Florida’s Highest Court Taking on Abortion Case

Florida Court Taking on Abortion Case

(USNewsBreak.com) – Abortion is considered one of the most contentious topics in the country at the moment. Since the Supreme Court overturned the landmark case Roe v. Wade last summer, many states have begun enacting their own laws on the matter. Florida currently has a 15-week ban in place, and it’s headed to the state’s Supreme Court.

HB5, the Sunshine State’s abortion bill, currently prohibits termination past the 15th week of gestation. Exceptions only exist when the mother’s life is in danger and in the event of a “fatal fetal abnormality.” They do not include allowances for incest or rape. Women who violate the law could face prison time, while any physician who performs the procedure could receive fines up to $10,000 and the possibility of losing their medical license.

Since it became law in April 2022, the legislation has faced multiple challenges, including from the American Civil Liberties Union and Planned Parenthood. Both argue in a lawsuit that the right to abortion is protected in the state’s Constitution. They secured a win when Leon County Circuit Judge John C. Cooper ruled it was unconstitutional, but that victory was short-lived. The state quickly appealed and had that ruling overturned.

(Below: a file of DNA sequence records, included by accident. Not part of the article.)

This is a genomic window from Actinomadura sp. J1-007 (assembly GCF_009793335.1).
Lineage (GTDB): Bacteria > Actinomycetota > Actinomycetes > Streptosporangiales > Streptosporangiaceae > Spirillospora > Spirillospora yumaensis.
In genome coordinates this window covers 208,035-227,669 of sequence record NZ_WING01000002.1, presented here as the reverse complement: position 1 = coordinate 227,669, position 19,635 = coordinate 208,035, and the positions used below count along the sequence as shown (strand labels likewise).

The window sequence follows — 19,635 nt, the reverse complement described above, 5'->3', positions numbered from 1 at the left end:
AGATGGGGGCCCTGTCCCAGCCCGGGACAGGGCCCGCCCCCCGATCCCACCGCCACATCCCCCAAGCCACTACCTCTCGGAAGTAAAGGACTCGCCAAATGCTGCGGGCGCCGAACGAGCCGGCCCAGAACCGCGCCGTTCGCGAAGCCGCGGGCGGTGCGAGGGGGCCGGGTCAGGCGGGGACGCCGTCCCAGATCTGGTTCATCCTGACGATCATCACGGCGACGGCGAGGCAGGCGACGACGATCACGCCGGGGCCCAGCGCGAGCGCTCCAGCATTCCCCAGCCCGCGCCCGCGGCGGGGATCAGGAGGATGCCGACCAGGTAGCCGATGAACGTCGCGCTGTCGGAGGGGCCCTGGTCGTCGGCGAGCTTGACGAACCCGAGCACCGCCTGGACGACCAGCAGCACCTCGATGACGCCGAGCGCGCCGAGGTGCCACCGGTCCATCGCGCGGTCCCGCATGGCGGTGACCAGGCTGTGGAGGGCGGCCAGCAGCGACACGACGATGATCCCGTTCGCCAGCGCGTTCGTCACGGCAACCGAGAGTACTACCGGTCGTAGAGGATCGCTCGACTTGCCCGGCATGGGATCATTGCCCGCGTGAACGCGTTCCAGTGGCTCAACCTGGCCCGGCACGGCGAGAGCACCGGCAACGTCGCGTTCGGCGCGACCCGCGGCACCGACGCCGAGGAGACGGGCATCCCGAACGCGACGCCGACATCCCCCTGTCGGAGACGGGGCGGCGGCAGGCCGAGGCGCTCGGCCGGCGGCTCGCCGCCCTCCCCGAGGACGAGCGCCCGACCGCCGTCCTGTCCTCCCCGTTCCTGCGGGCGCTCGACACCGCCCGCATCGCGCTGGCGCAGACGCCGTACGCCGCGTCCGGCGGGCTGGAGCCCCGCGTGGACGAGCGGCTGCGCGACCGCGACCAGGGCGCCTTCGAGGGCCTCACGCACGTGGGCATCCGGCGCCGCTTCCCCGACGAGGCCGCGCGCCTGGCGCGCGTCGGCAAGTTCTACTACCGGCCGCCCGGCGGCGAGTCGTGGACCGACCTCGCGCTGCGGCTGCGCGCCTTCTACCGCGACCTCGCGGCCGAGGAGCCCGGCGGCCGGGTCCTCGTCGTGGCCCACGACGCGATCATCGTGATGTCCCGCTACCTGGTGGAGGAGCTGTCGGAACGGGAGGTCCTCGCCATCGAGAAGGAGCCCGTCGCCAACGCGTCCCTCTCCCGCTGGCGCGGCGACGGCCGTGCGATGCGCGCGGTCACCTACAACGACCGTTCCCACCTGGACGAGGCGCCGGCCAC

On January 23, Florida’s Supreme Court agreed to hear arguments for the case but refused to block the law in a 4 to 1 vote in the meantime.

The outcome of the Supreme Court’s decision could affect the legislation in the future. Should the Court rule that the law can remain in effect, lawmakers, including state Senator Kathleen Passidomo (R), plan to push for more restrictions. Passidomo wants to see the limit reduced to 12 weeks gestation, but he also would like to add exceptions for extreme situations. According to The Epoch Times, Governor Ron DeSantis (R) has indicated he’d be open to additional restrictions but hasn’t elaborated.

It’s not out of the realm of possibility that the Supreme Court could strike down the ban altogether. On January 5, South Carolina’s High Court did so in a 3 to 2 decision.

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